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Corrections sergeant shocks kids with stun gun during prison visit

It was "Take Our Daughters and Sons to Work Day" at the Franklin Correctional Institution, and Sgt. Walter Schmidt wanted to give the kids an idea of what their parents do.

So he took out a handheld stun device and zapped them with 50,000 volts of electricity.

The children, whose ages are not available, reportedly yelped in pain, fell to the ground and grabbed red burn marks on their arms. One was taken to a nearby hospital.

DOC spokeswoman Jo Ellyn Rackleff said in an e-mail, "We believe that a number of children may have received a shock."

Schmidt, the arsenal sergeant at the Panhandle prison, said he asked parents for permission to shock the kids.

"When they said 'sure,' I went ahead and did it," he said by phone Friday.

Three days after the April 24 incident, Warden Duffie Harrison wrote Schmidt that his "retention would be detrimental to the best interests of the state" because he had "engaged in inappropriate conduct while demonstrating weapons … to several kids during a special event at the institution.''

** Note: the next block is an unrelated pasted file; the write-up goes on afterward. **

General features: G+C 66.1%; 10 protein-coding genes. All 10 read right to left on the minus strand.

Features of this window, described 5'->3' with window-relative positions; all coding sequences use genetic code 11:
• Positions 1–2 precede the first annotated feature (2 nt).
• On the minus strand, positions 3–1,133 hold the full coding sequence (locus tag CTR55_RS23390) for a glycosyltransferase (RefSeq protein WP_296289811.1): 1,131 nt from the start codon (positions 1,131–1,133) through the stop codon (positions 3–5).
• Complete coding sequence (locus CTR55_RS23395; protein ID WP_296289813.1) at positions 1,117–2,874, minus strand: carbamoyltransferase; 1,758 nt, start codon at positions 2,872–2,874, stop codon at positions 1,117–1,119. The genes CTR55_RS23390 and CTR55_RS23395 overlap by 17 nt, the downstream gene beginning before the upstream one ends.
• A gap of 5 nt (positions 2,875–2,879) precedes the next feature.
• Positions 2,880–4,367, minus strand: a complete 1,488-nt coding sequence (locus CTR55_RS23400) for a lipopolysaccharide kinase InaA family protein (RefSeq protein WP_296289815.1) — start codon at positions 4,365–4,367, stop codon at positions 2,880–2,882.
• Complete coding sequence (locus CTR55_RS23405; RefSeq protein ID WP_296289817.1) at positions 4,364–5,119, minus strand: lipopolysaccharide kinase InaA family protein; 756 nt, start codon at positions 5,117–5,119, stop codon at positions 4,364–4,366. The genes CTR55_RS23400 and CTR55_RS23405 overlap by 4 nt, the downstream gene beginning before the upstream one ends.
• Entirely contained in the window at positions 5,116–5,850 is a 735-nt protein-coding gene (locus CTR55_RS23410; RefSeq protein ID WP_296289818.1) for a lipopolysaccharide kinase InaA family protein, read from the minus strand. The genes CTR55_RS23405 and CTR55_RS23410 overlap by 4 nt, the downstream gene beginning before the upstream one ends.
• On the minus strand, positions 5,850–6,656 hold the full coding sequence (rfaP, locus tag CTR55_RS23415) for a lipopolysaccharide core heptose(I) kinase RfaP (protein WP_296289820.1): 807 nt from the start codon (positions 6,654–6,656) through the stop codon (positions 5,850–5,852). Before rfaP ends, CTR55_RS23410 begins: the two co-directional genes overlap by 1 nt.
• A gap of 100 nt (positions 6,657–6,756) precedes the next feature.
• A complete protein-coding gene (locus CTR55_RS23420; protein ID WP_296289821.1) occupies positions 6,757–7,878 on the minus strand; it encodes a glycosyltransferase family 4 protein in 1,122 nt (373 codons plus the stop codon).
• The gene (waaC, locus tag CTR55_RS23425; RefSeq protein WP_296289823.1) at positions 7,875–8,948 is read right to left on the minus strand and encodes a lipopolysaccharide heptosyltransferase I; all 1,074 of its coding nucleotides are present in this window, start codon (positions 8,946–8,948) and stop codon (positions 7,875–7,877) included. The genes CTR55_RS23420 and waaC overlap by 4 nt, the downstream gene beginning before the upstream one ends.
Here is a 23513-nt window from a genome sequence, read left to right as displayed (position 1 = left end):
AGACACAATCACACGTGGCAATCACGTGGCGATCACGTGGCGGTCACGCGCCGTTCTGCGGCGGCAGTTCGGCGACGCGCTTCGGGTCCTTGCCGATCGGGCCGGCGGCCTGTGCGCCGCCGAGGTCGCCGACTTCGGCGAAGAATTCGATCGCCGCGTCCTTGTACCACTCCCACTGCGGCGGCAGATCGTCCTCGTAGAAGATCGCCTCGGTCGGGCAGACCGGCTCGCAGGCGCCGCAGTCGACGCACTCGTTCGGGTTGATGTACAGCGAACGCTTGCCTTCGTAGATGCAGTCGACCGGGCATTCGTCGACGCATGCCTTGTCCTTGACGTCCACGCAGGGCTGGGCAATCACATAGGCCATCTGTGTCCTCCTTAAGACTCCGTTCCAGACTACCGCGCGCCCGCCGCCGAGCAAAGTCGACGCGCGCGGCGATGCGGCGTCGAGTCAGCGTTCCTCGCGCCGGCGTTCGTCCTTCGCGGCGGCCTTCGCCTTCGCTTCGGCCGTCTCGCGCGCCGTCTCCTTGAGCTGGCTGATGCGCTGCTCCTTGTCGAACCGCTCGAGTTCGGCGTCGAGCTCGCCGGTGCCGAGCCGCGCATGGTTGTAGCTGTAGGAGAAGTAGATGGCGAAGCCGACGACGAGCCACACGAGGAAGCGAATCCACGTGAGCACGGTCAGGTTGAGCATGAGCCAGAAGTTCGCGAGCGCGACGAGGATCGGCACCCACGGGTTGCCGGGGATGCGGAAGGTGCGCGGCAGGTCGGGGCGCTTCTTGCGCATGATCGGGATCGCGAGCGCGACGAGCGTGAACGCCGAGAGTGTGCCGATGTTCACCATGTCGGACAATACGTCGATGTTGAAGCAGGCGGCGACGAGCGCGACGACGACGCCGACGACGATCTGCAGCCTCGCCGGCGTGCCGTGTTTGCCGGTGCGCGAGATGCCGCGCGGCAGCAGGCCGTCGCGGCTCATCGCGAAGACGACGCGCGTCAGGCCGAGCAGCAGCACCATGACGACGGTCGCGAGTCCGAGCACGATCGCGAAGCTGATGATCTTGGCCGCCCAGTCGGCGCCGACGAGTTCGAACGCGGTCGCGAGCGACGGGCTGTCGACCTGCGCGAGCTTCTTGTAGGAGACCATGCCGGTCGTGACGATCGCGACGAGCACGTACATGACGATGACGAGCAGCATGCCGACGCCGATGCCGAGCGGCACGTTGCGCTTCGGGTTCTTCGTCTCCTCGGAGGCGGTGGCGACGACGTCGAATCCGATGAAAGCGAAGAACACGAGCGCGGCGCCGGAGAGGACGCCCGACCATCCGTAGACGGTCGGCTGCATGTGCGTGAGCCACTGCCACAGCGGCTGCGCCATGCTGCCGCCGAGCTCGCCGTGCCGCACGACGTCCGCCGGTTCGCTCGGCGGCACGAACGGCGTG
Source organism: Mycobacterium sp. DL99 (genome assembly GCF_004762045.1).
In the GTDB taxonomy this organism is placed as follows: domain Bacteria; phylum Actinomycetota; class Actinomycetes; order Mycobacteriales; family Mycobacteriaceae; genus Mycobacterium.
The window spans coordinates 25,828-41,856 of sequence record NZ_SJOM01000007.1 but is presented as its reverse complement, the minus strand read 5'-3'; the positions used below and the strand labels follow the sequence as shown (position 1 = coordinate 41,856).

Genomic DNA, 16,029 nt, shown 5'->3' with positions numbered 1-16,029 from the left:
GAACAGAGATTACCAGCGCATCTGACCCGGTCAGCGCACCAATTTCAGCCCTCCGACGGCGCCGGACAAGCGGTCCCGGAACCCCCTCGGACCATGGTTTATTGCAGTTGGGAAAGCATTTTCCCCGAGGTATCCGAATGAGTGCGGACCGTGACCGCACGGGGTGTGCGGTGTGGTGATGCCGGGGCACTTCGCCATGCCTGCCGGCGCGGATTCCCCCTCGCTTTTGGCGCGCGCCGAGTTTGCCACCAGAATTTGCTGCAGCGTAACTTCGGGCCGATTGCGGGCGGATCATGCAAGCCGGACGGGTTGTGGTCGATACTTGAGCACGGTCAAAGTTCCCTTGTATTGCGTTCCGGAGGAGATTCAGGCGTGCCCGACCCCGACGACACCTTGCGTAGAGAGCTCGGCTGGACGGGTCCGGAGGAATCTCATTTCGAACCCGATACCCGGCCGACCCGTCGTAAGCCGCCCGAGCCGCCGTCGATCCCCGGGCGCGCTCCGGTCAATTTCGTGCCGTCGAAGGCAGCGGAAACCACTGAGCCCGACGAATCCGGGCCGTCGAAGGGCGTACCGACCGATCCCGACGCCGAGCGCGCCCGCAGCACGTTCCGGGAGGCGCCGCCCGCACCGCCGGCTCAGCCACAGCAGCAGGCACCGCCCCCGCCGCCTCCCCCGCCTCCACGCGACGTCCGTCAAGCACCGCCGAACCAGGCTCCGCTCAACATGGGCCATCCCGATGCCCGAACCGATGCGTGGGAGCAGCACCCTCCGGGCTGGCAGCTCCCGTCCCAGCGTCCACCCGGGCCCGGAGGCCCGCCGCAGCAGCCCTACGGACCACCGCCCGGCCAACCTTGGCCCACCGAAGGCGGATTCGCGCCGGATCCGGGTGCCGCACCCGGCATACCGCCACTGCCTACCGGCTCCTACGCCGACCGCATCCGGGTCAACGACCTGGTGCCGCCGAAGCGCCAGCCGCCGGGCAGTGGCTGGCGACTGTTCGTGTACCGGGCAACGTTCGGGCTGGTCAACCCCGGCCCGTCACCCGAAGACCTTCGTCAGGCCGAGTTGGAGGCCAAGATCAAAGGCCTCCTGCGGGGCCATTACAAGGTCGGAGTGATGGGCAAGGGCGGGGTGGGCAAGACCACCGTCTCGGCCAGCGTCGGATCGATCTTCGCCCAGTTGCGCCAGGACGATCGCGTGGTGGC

"You tased at least two kids to demonstrate the EID, which is in direct violation of procedure and placed the department at risk of litigation," Harrison wrote.

Schmidt was terminated after 14 years with the Department of Corrections.

"It wasn't intended to be malicious, but educational," Schmidt said. "The big shock came when I got fired."

DOC Secretary Walt McNeil expressed concern for the children, whose names were not released, and ordered a full investigation into the matter.

Schmidt said he could not give more details about what happened because of the investigation.

Electronic Immobilization Devices such as the one Schmidt demonstrated are typically used to subdue unruly or uncooperative inmates.

Unlike the Taser, which is fired at a distance and delivers its shock via dart-tipped wires, the EID Schmidt used must be in direct contact with the person to shock them. The 50,000 volts emitted by the device are 450 times as strong as the current in a household electrical outlet.

EIDs work by temporarily disrupting the person's neural and muscular systems. Deaths have been attributed to the devices, though other factors such as drug use and other health problems are often said to play a role.

Meg Laughlin can be reached at mlaughlin@sptimes.com.

Corrections sergeant shocks kids with stun gun during prison visit 05/01/09 [Last modified: Monday, May 4, 2009 3:36pm]
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